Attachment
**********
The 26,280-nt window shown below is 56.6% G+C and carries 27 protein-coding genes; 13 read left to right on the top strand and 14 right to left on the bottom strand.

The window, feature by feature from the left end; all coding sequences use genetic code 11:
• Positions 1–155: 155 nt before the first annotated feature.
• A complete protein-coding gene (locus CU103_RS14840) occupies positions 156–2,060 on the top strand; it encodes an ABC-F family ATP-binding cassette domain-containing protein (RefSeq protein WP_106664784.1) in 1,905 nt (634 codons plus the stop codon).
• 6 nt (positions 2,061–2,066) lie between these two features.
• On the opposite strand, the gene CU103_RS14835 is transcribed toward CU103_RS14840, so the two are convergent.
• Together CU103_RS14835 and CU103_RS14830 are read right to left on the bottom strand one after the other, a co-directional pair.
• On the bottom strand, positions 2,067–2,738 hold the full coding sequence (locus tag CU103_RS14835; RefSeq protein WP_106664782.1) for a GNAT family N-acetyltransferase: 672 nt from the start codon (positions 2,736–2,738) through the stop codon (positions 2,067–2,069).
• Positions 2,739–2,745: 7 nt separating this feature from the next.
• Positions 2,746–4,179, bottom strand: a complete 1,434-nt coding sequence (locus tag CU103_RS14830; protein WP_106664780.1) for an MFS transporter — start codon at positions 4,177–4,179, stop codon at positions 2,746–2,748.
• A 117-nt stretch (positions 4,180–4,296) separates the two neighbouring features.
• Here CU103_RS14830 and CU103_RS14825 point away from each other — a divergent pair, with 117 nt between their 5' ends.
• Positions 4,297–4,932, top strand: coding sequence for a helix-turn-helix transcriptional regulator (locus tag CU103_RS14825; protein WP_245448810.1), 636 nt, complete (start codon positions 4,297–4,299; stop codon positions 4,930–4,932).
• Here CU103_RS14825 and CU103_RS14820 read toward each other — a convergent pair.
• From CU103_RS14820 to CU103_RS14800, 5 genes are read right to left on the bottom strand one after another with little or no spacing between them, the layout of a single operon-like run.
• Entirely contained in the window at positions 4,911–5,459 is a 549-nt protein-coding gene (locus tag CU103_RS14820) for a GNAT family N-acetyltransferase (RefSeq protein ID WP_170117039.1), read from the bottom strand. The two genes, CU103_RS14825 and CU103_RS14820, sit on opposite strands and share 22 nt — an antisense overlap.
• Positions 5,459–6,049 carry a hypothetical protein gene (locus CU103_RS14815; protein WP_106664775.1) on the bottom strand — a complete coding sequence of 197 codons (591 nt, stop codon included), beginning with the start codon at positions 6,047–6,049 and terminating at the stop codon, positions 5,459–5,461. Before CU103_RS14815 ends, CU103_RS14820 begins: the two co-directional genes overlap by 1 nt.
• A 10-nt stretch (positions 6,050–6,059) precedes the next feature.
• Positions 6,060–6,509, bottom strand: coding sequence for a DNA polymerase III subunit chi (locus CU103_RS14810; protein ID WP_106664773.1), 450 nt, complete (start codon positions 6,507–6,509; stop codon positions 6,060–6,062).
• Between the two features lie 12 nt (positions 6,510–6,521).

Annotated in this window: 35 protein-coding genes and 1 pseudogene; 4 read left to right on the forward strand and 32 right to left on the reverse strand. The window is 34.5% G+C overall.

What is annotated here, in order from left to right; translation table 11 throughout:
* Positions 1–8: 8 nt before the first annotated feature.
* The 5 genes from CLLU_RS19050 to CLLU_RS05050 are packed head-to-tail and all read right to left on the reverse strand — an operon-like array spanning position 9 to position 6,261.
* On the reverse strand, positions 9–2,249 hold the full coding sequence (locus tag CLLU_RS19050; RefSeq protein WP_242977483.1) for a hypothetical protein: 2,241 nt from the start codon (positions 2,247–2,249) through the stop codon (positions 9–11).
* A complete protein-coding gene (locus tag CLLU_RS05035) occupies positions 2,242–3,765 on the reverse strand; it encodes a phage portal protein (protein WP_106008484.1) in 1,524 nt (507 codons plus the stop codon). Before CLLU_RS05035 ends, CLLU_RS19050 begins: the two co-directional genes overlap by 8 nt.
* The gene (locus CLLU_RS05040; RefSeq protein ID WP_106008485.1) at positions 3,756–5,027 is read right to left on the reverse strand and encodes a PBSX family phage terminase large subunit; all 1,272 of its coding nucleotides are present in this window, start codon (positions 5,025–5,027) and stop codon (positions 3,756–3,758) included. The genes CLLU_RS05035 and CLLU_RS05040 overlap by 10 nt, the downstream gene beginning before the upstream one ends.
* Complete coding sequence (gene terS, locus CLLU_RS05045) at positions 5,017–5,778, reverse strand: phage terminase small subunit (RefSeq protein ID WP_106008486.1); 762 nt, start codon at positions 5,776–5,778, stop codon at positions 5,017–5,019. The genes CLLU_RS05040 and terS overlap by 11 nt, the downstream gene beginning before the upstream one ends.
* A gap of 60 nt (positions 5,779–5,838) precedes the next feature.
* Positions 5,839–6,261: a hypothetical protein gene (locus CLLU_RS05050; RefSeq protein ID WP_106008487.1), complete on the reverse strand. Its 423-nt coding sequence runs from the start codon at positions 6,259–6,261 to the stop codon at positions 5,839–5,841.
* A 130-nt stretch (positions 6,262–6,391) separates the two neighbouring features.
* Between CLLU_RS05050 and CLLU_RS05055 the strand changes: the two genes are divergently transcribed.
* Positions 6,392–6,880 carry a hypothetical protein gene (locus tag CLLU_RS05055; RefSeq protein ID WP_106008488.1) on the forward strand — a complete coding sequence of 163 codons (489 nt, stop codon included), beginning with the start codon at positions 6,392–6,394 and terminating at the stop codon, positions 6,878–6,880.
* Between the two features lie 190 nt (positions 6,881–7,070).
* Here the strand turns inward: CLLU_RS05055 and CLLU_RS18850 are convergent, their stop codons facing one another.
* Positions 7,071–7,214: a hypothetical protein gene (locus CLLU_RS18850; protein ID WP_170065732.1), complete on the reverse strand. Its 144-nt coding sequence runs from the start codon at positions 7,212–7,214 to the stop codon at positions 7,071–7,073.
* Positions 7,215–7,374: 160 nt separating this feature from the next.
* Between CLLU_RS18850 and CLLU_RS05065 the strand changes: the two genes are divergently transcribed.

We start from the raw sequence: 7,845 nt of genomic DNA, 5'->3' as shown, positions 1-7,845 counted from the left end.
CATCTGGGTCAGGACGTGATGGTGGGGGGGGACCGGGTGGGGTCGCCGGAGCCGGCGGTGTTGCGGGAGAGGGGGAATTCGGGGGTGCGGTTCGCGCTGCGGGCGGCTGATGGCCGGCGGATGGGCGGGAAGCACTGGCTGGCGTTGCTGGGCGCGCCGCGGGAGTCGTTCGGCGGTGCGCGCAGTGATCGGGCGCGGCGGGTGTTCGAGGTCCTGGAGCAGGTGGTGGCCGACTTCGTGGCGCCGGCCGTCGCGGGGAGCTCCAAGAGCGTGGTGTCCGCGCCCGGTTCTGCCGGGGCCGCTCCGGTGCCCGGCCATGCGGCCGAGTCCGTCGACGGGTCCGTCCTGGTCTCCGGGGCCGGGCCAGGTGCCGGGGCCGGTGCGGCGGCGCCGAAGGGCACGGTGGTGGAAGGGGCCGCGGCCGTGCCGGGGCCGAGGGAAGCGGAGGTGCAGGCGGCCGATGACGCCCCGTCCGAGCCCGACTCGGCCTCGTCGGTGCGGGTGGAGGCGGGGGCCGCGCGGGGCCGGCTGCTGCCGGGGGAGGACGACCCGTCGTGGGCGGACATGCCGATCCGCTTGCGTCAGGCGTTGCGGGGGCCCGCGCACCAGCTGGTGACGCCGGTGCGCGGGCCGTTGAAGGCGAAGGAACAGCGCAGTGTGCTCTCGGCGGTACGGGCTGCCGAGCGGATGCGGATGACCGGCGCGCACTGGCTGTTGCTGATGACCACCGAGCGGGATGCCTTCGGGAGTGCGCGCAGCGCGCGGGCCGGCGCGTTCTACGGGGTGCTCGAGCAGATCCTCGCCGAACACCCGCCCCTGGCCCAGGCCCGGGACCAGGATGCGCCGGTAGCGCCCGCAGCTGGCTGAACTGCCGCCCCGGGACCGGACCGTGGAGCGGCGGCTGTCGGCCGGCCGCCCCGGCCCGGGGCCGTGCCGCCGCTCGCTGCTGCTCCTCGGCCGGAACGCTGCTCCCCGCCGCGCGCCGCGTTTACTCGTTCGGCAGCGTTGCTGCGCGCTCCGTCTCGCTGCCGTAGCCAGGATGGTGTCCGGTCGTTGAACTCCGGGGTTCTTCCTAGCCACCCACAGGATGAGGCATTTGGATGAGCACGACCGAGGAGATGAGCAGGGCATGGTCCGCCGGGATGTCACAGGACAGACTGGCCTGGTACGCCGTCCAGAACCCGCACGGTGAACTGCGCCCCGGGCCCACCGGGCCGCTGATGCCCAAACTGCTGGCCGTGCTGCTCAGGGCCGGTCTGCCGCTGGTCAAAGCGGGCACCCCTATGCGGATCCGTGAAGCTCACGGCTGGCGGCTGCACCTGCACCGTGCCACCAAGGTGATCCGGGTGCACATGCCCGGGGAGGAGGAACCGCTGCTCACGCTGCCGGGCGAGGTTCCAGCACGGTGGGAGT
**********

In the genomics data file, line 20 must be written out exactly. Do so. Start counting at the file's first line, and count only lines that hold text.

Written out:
• Between the two features lie 12 nt (positions 6,510–6,521).